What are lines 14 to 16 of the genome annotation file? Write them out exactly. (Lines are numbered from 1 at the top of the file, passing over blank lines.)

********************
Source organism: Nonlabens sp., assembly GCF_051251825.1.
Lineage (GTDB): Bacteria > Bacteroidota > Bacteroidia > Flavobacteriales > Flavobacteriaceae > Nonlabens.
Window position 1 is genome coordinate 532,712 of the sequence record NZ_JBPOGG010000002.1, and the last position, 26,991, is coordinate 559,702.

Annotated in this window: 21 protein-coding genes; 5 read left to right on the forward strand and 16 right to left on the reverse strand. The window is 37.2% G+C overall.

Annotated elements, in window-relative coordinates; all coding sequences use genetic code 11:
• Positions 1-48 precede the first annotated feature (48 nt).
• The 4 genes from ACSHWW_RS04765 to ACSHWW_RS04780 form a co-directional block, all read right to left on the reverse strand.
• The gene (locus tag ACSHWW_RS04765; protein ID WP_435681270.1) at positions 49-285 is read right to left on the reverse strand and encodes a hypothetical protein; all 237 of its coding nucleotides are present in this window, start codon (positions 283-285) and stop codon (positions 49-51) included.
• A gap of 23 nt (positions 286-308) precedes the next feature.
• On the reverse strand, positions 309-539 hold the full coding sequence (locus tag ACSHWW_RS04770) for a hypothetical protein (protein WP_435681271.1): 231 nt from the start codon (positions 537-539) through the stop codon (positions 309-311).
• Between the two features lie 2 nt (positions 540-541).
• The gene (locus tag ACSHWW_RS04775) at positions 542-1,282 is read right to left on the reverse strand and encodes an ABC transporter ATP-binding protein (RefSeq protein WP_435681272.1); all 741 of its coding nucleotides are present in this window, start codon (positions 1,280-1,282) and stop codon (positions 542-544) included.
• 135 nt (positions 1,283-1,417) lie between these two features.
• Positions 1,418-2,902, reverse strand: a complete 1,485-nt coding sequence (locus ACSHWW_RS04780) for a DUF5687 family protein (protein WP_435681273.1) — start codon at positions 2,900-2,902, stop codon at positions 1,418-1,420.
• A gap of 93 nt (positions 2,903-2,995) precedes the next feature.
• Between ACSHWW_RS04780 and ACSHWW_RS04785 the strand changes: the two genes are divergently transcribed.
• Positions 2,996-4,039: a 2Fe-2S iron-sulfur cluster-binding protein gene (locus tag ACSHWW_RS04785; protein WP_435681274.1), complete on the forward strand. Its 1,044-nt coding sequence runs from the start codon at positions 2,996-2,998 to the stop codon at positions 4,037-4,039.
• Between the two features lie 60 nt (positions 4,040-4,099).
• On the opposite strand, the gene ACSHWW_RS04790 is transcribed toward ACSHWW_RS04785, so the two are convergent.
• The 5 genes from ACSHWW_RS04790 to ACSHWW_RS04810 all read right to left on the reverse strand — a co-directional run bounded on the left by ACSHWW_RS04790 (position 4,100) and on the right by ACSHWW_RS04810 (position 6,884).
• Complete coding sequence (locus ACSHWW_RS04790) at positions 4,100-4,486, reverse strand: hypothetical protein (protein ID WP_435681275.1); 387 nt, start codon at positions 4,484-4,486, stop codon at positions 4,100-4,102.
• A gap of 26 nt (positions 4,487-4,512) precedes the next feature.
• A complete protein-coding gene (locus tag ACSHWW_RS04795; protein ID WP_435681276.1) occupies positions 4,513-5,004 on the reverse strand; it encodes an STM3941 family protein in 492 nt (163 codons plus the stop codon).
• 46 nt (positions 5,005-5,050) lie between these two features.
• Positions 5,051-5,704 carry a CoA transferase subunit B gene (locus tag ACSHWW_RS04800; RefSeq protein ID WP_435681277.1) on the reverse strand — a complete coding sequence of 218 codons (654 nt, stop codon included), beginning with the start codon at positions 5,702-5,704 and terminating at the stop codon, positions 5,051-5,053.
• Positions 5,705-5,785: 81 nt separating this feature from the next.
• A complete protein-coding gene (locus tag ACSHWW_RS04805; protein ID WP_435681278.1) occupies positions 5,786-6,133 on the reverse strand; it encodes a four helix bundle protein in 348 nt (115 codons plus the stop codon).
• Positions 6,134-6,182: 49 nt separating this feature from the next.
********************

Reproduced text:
• Positions 1,418-2,902, reverse strand: a complete 1,485-nt coding sequence (locus ACSHWW_RS04780) for a DUF5687 family protein (protein WP_435681273.1) — start codon at positions 2,900-2,902, stop codon at positions 1,418-1,420.
• A gap of 93 nt (positions 2,903-2,995) precedes the next feature.
• Between ACSHWW_RS04780 and ACSHWW_RS04785 the strand changes: the two genes are divergently transcribed.